The movement of the brain within the cranium can lead to shearing of cells along with stretching and disruptions at the structure of the neurons within the brain. The stronger the impact, the larger the stretch and deeper it may affect the brain. It is said that a 15% stretch of the neuron length will result in biochemical changes (such as membrane depolarization and deregulated release of neurotransmitters) resulting in an acute failure of neurons leading to a concussion (Gaetz, 2004).

Further research with the use of finite element modelling (Patton, Mckintosh & Kleiven, 2015) and various alternative methods (Jang et al., 2019) have pointed towards a deep structure within the brain, particularly being effected by head impacts. This structure/region is known as the Corpus Callosum, which is ultimately a bundle of nerve fibers that bridges/connects information between the right and left hemispheres of the brain. Due to this potential disruption in connectivity, it is suspected to be a cause of cognitive deficits at the onset or post-concussion, but has yet to be fully understood. Watch below and observe the red portion of the brain during this simulated head movement based on an American Football tackle. This is the corpus callosum being stretched by ~50% of it’s original length.

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While acute changes in neural function are a scare factor within bouts, long term consequences are not always considered by athletes and coaches. 204 participants from the Professional Fighters Brain Health Study were observed for long term brain changes; repetitive head impacts correlated with larger losses in brain volume (atrophy), particularly at the  left thalamus and regions of the corpus callosum. MMA fighters portrayed a similar pattern to a slightly lesser extent. On the other hand, retired boxers showed large declines in left & right amygdala and right hippocampus. In addition, neurofilament light chain (Nfl) was examined within this study. This is a protein found within the cerebrospinal fluid and blood when damage to the neuron (specifically axons) occur (Gaetani et al., 2019). Higher levels of Nfl were found in relation to larger loss in volume of the brain, indicating higher levels of neuronal damage. Read more about this 2019 study here or below.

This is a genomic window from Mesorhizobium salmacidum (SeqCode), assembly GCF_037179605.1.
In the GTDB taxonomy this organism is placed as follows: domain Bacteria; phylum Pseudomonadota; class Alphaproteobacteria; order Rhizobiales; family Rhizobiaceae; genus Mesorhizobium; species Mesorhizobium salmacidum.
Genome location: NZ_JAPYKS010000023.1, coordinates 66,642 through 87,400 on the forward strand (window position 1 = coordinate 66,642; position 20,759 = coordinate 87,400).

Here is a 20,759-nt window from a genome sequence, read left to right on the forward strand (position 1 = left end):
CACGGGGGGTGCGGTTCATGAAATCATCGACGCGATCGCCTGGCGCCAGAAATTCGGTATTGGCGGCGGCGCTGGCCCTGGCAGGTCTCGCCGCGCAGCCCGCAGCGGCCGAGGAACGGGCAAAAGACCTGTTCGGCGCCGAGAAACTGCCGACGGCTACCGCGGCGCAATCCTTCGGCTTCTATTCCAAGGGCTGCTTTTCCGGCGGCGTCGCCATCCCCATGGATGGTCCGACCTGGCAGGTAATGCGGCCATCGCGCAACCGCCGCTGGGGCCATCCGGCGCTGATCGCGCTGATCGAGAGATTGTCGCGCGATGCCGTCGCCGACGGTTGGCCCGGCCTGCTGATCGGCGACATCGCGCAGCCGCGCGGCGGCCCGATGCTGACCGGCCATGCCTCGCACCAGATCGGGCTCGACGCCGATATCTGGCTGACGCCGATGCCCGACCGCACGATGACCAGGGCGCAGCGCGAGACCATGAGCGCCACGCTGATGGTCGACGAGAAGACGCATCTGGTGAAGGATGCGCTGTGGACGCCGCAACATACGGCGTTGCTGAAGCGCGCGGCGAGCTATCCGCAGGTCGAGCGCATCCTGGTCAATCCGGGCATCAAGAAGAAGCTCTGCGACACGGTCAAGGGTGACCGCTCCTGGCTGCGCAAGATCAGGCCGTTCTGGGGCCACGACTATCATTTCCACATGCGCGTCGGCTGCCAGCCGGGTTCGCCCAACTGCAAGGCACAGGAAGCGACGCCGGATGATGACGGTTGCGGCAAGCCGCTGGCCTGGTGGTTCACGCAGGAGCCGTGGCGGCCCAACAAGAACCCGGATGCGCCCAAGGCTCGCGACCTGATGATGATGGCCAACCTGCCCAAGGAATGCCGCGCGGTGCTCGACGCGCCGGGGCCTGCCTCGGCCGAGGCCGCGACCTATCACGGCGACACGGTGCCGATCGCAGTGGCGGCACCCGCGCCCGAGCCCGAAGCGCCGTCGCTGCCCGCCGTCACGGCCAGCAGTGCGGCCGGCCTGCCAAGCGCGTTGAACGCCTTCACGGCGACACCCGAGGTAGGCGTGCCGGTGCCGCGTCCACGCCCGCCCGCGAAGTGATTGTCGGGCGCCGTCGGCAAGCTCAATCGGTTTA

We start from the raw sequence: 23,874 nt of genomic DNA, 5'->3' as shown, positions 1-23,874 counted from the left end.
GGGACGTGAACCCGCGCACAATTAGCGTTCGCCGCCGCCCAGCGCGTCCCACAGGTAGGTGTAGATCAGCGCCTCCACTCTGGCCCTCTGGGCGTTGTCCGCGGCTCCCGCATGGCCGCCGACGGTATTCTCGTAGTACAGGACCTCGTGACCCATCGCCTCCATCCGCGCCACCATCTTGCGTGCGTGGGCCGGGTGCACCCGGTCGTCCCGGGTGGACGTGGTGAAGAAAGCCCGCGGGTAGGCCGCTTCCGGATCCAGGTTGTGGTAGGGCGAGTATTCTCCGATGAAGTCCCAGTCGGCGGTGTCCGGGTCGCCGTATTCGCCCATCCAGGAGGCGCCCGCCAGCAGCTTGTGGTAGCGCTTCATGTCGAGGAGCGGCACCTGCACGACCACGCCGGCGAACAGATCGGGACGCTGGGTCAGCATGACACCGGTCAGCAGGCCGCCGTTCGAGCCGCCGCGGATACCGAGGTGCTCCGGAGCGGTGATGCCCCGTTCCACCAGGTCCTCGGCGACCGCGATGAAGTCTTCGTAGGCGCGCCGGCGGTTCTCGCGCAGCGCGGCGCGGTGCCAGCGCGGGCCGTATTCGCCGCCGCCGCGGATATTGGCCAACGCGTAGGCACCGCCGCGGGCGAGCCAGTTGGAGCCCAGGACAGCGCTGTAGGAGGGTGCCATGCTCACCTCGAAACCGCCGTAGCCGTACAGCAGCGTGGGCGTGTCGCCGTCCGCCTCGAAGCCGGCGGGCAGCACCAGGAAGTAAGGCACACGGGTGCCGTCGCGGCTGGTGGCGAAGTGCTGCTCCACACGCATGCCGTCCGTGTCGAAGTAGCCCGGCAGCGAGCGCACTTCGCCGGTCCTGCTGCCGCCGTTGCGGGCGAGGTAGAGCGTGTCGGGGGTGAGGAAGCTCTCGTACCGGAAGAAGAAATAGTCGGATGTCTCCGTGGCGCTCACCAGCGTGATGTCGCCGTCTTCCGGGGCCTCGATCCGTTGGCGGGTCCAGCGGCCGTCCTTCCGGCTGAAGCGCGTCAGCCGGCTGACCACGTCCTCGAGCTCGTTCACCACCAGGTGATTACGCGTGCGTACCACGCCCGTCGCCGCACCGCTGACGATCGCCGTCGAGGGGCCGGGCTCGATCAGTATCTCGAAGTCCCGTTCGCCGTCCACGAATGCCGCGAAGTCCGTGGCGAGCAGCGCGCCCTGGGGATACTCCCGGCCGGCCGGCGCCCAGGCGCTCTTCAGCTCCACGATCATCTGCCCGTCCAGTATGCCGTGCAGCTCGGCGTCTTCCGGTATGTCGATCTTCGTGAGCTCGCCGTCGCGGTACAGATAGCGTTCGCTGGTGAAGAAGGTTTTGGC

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To help familarize yourself with some of the affected regions of the brain;

a) the amygdala plays a key role in emotion, stress, fear etc

b) the hippocampus is responsible for long and term memory

c) the thalamus is the gatekeeper of sensory information before reaching the brain and allowing you to respond.

Perhaps this may now aid you to understand where the fear of dementia (particularly Alzheimers), memory loss in general, poor reaction times and increased negative mood states has originated from. However, much is yet to be proven and it is dangerous to just affiliate all the above to being hit on the head!

Other have observed changes in neural function even after standard header practices within soccer, which may suggest that with each exposure to head impact, there is an increased risk of concussion or acute changes in brain excitability.

Through studies observing biomechanical forces to the brain, severity of impact to the brain has been observed to increase with weight class. In addition, it has been reported that the punch of a professional boxer may generate forces on impact that are equivalent to a 6kg bowling ball rolling at 20mph (Athaet et al., 1985). So though you may be entertained by head shots or knockouts, it is vital to understand the neurlogical consequences to constantly exposing themselves to this level of impact. (Safety first!)

How prevalent is it?

The Centre for Disease Control and Prevention (CDC) reports an estimate of 135,000 patients per year to arrive at emergency departments with concussions from sports or recreational activity (Laker, 2011).